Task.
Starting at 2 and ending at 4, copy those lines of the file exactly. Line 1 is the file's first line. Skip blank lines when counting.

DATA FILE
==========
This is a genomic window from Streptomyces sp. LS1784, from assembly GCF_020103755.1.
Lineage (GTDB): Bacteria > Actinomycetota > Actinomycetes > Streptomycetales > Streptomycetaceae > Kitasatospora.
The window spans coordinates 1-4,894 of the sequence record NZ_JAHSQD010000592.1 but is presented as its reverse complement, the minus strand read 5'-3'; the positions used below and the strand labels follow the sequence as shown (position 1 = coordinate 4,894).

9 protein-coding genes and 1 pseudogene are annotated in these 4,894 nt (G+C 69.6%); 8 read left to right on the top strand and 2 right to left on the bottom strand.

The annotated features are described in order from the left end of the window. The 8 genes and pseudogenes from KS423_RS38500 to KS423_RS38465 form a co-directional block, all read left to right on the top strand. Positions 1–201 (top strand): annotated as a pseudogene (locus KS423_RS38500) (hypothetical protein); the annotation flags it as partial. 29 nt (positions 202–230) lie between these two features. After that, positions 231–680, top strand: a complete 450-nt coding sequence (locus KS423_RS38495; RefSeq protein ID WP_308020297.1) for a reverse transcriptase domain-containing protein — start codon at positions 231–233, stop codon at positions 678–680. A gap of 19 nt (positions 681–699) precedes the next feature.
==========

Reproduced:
Lineage (GTDB): Bacteria > Actinomycetota > Actinomycetes > Streptomycetales > Streptomycetaceae > Kitasatospora.
The window spans coordinates 1-4,894 of the sequence record NZ_JAHSQD010000592.1 but is presented as its reverse complement, the minus strand read 5'-3'; the positions used below and the strand labels follow the sequence as shown (position 1 = coordinate 4,894).

9 protein-coding genes and 1 pseudogene are annotated in these 4,894 nt (G+C 69.6%); 8 read left to right on the top strand and 2 right to left on the bottom strand.